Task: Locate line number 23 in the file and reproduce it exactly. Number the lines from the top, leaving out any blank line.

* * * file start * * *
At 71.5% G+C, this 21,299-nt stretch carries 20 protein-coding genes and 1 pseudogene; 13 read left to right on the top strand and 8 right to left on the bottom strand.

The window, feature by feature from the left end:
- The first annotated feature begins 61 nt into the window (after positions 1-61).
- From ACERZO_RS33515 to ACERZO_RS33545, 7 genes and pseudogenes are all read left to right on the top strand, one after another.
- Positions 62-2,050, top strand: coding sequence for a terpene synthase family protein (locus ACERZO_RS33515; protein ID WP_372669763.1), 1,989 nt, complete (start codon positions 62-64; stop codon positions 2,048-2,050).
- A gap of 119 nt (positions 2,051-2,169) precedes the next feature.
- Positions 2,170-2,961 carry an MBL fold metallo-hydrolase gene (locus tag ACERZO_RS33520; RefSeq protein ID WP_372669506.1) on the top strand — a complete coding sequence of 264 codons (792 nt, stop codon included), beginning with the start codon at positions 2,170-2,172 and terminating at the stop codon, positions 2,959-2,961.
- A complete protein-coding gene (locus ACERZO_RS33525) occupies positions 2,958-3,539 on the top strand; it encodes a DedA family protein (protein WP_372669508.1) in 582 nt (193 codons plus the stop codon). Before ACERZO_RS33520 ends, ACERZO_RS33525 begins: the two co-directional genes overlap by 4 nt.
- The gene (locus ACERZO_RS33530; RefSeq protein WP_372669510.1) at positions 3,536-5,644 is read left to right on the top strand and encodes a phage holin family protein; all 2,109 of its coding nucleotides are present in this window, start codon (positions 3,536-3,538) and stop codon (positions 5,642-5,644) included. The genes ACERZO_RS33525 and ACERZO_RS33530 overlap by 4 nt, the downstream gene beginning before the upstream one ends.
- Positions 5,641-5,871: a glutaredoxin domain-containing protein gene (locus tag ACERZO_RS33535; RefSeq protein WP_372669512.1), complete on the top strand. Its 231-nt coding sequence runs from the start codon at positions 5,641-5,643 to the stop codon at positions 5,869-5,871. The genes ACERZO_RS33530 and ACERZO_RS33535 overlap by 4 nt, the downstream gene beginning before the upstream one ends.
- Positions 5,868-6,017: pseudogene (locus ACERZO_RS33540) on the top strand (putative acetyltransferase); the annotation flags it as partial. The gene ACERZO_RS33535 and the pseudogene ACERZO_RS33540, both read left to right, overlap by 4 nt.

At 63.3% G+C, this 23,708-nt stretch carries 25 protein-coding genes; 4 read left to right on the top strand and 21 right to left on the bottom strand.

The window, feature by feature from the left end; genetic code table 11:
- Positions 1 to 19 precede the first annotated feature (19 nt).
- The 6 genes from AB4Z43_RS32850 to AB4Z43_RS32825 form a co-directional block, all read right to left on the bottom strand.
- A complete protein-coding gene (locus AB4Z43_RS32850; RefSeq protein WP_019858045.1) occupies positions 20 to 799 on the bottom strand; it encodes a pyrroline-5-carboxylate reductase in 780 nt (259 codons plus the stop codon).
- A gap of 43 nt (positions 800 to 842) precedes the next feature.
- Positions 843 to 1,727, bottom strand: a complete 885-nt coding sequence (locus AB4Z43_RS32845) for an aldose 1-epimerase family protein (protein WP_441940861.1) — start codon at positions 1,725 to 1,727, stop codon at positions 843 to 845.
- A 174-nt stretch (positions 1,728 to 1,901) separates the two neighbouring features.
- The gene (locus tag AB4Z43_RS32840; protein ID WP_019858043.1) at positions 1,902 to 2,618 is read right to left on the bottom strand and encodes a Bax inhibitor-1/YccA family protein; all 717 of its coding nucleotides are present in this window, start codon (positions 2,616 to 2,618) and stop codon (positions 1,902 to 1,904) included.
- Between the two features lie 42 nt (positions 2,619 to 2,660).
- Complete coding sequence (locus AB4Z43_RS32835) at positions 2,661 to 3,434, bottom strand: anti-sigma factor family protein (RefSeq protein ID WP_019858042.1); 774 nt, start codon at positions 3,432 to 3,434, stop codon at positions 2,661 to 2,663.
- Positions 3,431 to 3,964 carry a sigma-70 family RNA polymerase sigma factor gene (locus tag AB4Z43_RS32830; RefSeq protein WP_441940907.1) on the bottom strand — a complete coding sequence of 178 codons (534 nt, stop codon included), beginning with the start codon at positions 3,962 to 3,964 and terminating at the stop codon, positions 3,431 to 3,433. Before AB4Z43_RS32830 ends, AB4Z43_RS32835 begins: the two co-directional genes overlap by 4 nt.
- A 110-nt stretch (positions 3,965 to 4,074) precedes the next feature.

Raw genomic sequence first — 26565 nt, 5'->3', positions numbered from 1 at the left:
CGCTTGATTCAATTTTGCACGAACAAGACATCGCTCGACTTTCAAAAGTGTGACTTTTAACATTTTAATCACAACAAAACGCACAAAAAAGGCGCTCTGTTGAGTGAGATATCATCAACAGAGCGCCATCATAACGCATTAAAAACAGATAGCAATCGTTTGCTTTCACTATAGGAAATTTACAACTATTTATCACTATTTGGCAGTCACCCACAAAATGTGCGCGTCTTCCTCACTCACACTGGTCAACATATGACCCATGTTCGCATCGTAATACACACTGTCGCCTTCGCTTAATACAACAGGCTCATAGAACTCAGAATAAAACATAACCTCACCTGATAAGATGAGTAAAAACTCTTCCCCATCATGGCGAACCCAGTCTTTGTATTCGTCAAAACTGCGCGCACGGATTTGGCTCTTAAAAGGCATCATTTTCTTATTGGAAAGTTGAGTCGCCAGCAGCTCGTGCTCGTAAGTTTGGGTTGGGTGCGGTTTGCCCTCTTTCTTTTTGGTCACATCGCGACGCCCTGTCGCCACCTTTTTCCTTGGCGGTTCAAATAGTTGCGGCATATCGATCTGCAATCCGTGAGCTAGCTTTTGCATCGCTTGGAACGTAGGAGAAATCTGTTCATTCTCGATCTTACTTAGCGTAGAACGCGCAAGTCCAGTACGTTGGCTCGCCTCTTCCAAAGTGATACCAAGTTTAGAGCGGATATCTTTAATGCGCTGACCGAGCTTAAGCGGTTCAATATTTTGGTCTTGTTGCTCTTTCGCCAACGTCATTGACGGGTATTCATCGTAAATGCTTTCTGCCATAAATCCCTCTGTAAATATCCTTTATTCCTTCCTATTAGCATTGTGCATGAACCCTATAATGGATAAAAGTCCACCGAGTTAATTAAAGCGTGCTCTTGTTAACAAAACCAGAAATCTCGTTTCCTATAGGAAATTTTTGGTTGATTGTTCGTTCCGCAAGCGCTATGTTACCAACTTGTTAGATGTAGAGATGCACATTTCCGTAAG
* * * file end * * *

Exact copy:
- Positions 3,431 to 3,964 carry a sigma-70 family RNA polymerase sigma factor gene (locus tag AB4Z43_RS32830; RefSeq protein WP_441940907.1) on the bottom strand — a complete coding sequence of 178 codons (534 nt, stop codon included), beginning with the start codon at positions 3,962 to 3,964 and terminating at the stop codon, positions 3,431 to 3,433. Before AB4Z43_RS32830 ends, AB4Z43_RS32835 begins: the two co-directional genes overlap by 4 nt.